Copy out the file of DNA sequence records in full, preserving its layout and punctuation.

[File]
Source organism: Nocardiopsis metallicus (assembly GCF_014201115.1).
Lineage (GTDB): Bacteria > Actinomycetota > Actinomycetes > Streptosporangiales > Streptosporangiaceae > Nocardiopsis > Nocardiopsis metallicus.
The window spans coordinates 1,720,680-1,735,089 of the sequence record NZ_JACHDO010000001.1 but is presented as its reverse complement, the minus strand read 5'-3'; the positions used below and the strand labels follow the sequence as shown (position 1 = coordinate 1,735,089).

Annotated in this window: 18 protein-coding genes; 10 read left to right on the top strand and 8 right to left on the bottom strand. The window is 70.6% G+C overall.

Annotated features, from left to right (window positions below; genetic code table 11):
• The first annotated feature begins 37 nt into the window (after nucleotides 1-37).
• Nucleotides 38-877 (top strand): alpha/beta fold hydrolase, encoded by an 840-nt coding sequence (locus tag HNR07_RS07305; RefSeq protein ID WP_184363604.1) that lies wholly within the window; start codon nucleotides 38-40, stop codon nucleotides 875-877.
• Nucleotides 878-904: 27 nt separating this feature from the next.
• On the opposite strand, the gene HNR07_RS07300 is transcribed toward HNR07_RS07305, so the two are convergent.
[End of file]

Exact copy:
Source organism: Nocardiopsis metallicus (assembly GCF_014201115.1).
Lineage (GTDB): Bacteria > Actinomycetota > Actinomycetes > Streptosporangiales > Streptosporangiaceae > Nocardiopsis > Nocardiopsis metallicus.
The window spans coordinates 1,720,680-1,735,089 of the sequence record NZ_JACHDO010000001.1 but is presented as its reverse complement, the minus strand read 5'-3'; the positions used below and the strand labels follow the sequence as shown (position 1 = coordinate 1,735,089).

Annotated in this window: 18 protein-coding genes; 10 read left to right on the top strand and 8 right to left on the bottom strand. The window is 70.6% G+C overall.

Annotated features, from left to right (window positions below; genetic code table 11):
• The first annotated feature begins 37 nt into the window (after nucleotides 1-37).
• Nucleotides 38-877 (top strand): alpha/beta fold hydrolase, encoded by an 840-nt coding sequence (locus tag HNR07_RS07305; RefSeq protein ID WP_184363604.1) that lies wholly within the window; start codon nucleotides 38-40, stop codon nucleotides 875-877.
• Nucleotides 878-904: 27 nt separating this feature from the next.
• On the opposite strand, the gene HNR07_RS07300 is transcribed toward HNR07_RS07305, so the two are convergent.